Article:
7. Learn as much as we can about the wildlife who visit our garden in order to better care for them.

 

“Everything takes time.

Bees have to move very fast to stay still.”

David Foster Wallace

We hope that by offering a safe and supportive environment, pollinators and other wildlife will find safe haven in our garden.

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Parsley offers nectar when it blooms, but many butterflies lay their eggs on parsley, also.  It is a good host plant to sustain caterpillars.

Parsley offers nectar when it blooms, but many butterflies lay their eggs on parsley, also. It is a good host plant to sustain caterpillars.

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For every generation of butterfly and bird, bee, lizard, turtle and dragonfly that we can allow to grow here, we will contribute in some small way to their continued survival.

This is a tiny effort, but many of us all making this tiny effort can partner to preserve these beautiful and ecologically important creatures for another year; another generation.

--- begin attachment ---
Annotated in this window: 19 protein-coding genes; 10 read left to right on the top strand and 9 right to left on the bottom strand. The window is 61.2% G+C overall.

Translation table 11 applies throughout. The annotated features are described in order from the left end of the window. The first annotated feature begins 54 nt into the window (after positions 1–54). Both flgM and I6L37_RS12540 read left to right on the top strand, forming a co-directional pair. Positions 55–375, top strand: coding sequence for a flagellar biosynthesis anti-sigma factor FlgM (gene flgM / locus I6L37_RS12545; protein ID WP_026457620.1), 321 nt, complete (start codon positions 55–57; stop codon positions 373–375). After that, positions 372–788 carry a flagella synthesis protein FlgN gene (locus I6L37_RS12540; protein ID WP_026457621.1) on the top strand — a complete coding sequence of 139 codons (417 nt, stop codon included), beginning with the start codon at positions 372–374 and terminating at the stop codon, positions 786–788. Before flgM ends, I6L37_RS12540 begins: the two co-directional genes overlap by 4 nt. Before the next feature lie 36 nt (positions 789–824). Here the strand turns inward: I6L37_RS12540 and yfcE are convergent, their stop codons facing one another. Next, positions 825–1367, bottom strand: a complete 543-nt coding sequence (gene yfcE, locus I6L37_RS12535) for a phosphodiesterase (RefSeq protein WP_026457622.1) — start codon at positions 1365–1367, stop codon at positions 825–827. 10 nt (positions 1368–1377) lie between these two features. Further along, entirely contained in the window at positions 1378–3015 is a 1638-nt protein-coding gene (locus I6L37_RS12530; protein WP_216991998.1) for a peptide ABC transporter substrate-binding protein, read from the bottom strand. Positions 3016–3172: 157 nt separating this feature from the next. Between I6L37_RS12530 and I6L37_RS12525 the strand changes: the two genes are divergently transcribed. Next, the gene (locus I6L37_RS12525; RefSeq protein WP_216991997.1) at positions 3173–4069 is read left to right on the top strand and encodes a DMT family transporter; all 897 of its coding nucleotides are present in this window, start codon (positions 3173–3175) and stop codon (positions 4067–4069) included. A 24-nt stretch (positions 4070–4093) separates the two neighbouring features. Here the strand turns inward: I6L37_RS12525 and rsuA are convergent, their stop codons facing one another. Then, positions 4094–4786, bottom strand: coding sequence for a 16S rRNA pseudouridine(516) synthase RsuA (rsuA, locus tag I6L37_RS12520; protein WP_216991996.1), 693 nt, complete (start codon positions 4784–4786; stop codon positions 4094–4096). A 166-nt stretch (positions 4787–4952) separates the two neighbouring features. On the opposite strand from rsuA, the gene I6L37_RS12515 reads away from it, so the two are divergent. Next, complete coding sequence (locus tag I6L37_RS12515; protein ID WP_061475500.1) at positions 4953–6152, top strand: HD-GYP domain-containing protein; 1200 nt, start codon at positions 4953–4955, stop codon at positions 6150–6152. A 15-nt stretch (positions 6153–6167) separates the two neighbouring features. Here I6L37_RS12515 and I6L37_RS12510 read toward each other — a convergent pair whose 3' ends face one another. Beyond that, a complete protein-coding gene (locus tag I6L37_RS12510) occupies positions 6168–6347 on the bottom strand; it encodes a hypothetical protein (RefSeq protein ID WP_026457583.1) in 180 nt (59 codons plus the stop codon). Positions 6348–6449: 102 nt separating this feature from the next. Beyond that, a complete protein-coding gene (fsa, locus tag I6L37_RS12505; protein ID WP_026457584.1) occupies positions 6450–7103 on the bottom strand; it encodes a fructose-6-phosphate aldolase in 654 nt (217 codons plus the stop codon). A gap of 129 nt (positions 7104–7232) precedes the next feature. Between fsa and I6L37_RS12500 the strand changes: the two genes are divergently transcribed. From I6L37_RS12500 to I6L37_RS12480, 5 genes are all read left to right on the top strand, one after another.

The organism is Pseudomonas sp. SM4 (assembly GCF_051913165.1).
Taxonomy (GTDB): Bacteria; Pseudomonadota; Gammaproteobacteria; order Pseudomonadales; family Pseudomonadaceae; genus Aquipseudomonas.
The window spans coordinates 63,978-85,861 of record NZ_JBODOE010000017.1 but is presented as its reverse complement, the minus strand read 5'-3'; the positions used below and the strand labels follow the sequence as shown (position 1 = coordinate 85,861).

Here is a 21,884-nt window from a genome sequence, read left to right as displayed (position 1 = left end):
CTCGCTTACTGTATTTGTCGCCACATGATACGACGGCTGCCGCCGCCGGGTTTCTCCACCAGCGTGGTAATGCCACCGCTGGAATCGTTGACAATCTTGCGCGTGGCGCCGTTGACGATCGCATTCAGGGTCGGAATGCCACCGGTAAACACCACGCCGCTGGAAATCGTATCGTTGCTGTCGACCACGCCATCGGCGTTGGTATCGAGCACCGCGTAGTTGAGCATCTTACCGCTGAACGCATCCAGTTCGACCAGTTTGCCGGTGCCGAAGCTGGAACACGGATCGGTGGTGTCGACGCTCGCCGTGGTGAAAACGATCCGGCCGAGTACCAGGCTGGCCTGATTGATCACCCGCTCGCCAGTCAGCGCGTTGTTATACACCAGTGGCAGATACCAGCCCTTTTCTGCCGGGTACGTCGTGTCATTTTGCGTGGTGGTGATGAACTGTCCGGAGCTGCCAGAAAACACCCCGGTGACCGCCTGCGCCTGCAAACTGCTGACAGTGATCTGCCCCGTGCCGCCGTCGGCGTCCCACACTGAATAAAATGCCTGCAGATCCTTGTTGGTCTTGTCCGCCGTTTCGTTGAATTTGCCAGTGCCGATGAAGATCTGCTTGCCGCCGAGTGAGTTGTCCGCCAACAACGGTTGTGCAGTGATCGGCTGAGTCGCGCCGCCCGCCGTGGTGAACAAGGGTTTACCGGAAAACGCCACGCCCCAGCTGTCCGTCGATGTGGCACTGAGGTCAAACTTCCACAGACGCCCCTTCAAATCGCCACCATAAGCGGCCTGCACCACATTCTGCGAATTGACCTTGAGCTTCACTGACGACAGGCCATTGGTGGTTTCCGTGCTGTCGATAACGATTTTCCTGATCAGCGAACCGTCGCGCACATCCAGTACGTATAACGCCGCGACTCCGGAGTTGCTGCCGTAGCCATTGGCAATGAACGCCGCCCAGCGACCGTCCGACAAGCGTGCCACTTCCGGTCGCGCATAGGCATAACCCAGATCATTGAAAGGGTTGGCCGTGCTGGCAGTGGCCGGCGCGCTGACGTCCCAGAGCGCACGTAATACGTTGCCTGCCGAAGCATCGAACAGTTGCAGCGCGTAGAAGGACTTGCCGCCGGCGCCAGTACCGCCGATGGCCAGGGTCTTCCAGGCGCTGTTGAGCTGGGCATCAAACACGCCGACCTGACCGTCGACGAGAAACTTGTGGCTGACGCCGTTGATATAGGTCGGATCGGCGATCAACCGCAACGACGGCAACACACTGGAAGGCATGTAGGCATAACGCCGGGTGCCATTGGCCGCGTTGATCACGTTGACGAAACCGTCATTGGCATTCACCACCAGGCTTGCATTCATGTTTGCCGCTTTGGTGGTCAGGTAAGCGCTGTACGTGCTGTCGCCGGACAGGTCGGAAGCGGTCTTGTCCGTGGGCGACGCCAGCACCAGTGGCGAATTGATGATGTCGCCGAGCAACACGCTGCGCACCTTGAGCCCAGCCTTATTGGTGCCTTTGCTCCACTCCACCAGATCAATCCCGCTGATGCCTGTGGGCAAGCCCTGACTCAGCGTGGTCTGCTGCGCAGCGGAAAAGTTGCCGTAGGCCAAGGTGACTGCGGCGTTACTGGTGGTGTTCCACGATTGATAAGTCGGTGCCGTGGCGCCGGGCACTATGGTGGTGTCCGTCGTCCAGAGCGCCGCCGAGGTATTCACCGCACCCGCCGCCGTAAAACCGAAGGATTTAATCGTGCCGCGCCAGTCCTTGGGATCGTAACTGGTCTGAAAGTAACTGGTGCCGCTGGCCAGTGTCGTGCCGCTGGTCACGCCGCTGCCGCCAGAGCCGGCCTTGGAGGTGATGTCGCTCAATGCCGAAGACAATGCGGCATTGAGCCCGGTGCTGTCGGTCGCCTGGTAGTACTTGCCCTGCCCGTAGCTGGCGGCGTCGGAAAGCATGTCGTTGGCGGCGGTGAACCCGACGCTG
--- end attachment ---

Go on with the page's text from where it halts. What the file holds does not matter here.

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These catmint plants attract many pollinators when they bloom.  By cutting them back, they can be kept blooming for several months.  Our cat believes we plant them just for him....

These catmint plants attract many pollinators when they bloom. By cutting them back, they can be kept blooming for several months. Our cat believes we plant them just for him….

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We look forward to each spring and summer when our garden is filled with the buzzing of bees and the ballet of feeding butterflies once again.

And until then, we will continue to celebrate and appreciate each individual who finds their way to our Forest Garden.

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Woodland Gnome 2015

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For more information, please explore:

Pollinator Week June 15-21, 2015

‘June Gap’ in butterflies explained, by Butterfly Conservation

Our Pals, the Pollinators, by Tina Huckabee

Wordless Wednesday: Pollinators

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“Not a single bee has ever sent you an invoice.

And that is part of the problem –

because most of what comes to us from nature is free,

because it is not invoiced, because it is not priced,

because it is not traded in markets,

we tend to ignore it.”

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Pavan Sukhdev, United Nations report, The Economics of Ecosystems and Biodiversity. 

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Woodland Gnome 2015

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Pollinator Week June 15-21, 2015  http://www.pollinator.org